Is it realistic for people to make headway against so many problems on their own? Several centuries of poverty would suggest the answer is no.
Would a personal assistant help? An experiment here may answer that.
Half of the commune’s 10,000 households are being assigned a “household development agent” — a neighbor who will work as a health educator, vaccinator, epidemiologist, financial analyst, social worker, scheduler and advocate all at the same time. With the agent’s help, a family will assess its needs and come up with a plan to make things better.
“The idea is to forge a relationship from the get-go,” said Maryanne Sharp, an official at the World Bank, which is overseeing the $4 million project. “We want the family to say, ‘Yes, we own the plan, and we will work on these objectives on this timetable.’ ”
The commune’s other 5,000 households will function as a control group, continuing as they have, scrounging out a living in one of Haiti’s poorest and most isolated places.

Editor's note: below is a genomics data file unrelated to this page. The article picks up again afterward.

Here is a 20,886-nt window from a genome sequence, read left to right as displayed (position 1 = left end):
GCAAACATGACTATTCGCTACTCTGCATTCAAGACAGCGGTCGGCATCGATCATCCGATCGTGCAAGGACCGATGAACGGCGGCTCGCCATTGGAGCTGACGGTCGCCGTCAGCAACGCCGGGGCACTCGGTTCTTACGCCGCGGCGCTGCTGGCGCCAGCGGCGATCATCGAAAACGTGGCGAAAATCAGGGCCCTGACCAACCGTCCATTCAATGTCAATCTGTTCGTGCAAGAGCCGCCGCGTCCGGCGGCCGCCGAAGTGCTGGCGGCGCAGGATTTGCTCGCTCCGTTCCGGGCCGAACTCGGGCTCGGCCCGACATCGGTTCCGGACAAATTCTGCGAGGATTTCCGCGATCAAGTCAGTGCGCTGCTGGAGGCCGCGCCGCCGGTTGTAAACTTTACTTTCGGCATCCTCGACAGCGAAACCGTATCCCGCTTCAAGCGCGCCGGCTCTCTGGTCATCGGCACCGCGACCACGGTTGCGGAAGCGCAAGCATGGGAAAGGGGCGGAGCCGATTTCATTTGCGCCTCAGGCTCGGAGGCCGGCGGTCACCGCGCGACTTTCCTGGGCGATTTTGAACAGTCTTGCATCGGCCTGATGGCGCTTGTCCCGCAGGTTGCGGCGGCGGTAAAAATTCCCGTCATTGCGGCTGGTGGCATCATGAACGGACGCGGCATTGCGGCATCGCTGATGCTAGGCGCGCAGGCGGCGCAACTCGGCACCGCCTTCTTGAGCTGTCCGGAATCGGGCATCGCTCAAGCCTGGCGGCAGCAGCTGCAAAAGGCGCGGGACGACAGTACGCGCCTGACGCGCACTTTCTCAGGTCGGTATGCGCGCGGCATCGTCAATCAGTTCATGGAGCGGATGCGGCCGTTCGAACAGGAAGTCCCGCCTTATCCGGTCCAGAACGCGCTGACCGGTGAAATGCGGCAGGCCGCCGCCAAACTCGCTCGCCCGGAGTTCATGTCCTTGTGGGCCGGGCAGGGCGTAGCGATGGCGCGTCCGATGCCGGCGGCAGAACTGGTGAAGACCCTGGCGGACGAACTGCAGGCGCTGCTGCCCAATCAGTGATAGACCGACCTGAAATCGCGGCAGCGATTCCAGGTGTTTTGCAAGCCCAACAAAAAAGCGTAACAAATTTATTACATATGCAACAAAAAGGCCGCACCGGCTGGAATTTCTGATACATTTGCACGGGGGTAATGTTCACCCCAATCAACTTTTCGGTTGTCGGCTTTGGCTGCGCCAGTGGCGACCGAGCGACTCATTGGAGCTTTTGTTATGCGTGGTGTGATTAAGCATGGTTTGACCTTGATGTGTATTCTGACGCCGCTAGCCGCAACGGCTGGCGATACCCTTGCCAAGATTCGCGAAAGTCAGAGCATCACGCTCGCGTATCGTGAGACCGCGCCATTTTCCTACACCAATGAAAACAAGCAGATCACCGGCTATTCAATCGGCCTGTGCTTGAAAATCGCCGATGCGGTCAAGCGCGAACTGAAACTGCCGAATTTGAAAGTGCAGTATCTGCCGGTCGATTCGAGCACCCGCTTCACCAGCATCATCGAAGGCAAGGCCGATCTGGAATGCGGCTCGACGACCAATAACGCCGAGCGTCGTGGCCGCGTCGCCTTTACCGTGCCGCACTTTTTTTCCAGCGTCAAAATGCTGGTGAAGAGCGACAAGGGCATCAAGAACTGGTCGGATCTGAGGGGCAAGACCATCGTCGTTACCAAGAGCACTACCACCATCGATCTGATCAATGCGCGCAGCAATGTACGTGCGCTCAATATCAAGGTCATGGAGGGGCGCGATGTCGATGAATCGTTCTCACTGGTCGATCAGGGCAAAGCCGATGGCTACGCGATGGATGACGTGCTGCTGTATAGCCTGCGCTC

In two years, the families will be resurveyed and their children and houses reexamined. If those with agents are doing better, then the strategy of coaching people out of poverty may be expanded throughout the country.
The experiment, aided by Haiti’s health ministry and run by two charities, Zanmi Lasante and World Vision, acknowledges several realities of life here.
One is that fixing just one of a poor family’s many problems — say, access to medical care or substandard housing — may not make much difference. The second is that house calls are the most efficient way to reach people in rural areas. The third is that finding help in a place where more than 900 nongovernmental organizations operate — and provide 70 percent of the health care — can be daunting and confusing.
The all-encompassing nature of the job is not the only unusual feature of the project, which is called Kore Fanmi — “family support” in Creole. The agents will also be eligible for pay-for-performance (P4P) bonuses.
“If their families perform better, they will receive more salary,” said Francesca Lamanna, a World Bank economist who oversees the project. “This will help them do their jobs better.”
P4P is rapidly becoming a feature of American medicine, including with Medicare. But it is “kind of a new fad in global health,” said Amanda Glassman, an economist at the Center for Global Development in Washington. Evidence suggests it improves outcomes, at least for a while. Critics worry that it may lead to people gaming the system and undermine professionalism.